sive dealer in horses, which he bought and
sold and in all of his business he was
progressive and enterprising.

On the 24th of February, 1881, Mr.
Lindell was married to Miss Matilda
Stephenson, who was born in Jefferson
county, Iowa, and was a daughter of Oli-
ver and Mary H. (Johnson) Stephenson,
both of whom were natives of Sweden.
Her father came to Iowa with his parents
in 1849, the family home being established
in Jeft'erson county and the mother
arrived in Alount Pleasant with friends
in 1858. They were married in Jefferson
county in i860 and became the parents of
eleven children, of whom ■Mrs. Lindell
is the eldest. Nine of the number are
now living. Mr. and Mrs. Stephenson
began their domestic life in Jefferson
county, where he owned eighty acres of
land. He also owned a half section in
Wayne township, being the home place,
and one hundred acres in Clay county,
Iowa, together with eighty acres in Wal-
lace county, Kansas. As the years passed
he prospered in his undertakings, making
judicious investments in real estate. He
died July 16, 1898, having for several
vears suiwived his wife, who passed away
August 24, 1891, their remains being




interred in the cemetery at Swedesburg.

Unto Mr. and Mrs. Lindell were born
twelve children: Elsie Lenora. married
January 17, 1906, Augustus Nelson, who
was bom at Prairie City, Illinois, and is
now farming the property of Mrs. Lin-
dell : Edna Caroline; May Violet: John
Harlan Oliver: Selma Averda, who died
September 6, 1892, at the age of two
rears: Paul Harold, who died January
22. 1902. at the age of nine years
and four months; Lloyd Wilford ; Ivan
Walter; Ruth Nina; Virgil Stephenson;
Clemens Burdette: and Alma Dorothea
Pauline. Mr. Lindell erected upon his
farm a large residence of eleven rooms
and an acetylene gas plant was installed
for lighting purposes in 1902. There is
a bath room, various closets and alto-
gether there are twenty-three apartments
in the house. Water is supplied to the
house and in fact it is equipped with all
modem conveniences and is one of the
finest farm residences in the county. In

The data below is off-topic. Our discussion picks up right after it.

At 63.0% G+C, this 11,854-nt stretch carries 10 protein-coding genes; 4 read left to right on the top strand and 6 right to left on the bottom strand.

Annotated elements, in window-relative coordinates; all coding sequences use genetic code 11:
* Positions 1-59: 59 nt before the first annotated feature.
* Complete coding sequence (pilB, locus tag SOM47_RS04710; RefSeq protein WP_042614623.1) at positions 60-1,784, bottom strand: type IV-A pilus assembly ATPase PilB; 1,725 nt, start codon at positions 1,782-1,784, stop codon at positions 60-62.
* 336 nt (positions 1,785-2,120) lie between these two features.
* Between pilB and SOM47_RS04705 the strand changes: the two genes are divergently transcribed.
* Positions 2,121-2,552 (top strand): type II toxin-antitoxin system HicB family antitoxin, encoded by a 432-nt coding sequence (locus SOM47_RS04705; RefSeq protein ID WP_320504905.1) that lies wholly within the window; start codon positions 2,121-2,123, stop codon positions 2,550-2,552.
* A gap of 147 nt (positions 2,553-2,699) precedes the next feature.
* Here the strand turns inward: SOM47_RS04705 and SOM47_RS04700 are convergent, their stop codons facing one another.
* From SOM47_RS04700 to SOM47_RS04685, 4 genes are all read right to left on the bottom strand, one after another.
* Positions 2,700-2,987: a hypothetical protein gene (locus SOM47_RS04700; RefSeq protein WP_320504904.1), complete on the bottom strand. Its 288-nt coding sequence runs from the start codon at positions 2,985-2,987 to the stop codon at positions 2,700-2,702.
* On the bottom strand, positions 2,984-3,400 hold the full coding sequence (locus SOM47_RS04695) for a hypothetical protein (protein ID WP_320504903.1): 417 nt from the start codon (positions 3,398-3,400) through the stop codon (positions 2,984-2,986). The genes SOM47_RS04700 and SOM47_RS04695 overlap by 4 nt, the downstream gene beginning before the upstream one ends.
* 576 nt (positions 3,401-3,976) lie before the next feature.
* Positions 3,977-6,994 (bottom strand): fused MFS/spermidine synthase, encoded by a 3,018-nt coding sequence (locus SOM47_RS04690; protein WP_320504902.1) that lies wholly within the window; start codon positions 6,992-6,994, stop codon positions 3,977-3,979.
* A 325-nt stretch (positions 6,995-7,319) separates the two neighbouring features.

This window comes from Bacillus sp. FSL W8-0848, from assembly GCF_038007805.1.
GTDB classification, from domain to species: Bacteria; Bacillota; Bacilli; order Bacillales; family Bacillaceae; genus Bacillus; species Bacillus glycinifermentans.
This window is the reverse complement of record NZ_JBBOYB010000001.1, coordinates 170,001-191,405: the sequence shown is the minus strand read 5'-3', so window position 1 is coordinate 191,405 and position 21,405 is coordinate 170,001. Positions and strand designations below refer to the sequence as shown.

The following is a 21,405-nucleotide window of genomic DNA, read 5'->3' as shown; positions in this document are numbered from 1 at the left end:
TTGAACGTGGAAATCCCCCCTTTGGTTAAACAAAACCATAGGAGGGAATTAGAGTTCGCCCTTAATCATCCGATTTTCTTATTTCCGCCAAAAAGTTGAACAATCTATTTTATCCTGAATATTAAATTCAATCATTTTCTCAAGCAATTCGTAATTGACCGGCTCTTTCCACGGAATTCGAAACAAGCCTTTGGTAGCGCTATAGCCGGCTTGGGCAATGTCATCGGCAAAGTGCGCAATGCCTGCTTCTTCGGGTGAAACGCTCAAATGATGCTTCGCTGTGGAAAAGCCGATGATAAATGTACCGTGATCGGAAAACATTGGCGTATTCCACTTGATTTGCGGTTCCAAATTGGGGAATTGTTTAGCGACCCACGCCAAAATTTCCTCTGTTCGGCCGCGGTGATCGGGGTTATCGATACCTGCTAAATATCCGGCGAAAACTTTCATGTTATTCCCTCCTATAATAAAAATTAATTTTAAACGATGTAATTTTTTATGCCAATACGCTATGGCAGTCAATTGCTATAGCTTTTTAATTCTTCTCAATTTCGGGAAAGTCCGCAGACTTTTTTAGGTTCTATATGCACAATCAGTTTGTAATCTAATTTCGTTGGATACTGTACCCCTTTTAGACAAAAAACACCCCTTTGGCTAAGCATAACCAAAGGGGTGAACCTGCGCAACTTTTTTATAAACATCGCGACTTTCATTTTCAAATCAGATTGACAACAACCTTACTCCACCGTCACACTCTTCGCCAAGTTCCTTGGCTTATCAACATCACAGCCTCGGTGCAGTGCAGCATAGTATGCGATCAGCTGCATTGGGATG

his business affairs Mr. Lindell met with
success, carefully controlling his interests
and by unfaltering diligence winning the
prosperity that crowned his efforts and
enabled him to leave his family in very
comfortable circumstances. He passed
away January 21, 1905, and was laid to
rest at Swedesburg. His business associ-
ates and his acquaintances of socal life felt
deep regret at his untimely taking off,
but the greatest loss came to the family,
for he was a devoted husband and father.
Mrs. Lindell now resides on the home
farm, being surrounded by all her living
children with the exception of John H.
O.. who is now in Augustana College at
Rock Island, Illinois. Mr. Lindell was

a republican and took a deep interest in
the work and success of his party. He
held membership in the Swedish Lutheran
church, in which he filled the offices of
trustee and secretary and he was also
superintendent of the building committee
at the time of the erection of the par-
sonage in 1 901. His life was character-
ized by all that is honorable and manly
and moreover his record proved what may
be attained by close and persistent pur-
pose supplemented by unqualified business


^^^illiam Ransom, who has passed the
eighty-first milestone on life's journey and
is therefore living retired, owns, however,
three hundred and thirty acres of valuable
land in Henry county and his possessions
are such as to bring him a very desirable
income, so that he is enabled to enjoy all
the comforts and many of the luxuries of
life. He was born in Yorkshire, Eng-
land, January 17, 1825, a son of James
and Elizabeth Ransom. His parents were
weavers in England and in the year 1832
they bade adieu to their friends and native
countiw and took passage upon a sailing
vessel bound for the United States. The
voyage lasted for six weeks ere anchor
was dropped in the harbor of New York.
They had sailed from Liverpool and after
reaching the American port they hastened
westward to Morgan county, Illinois,
making the journey by wagon and by the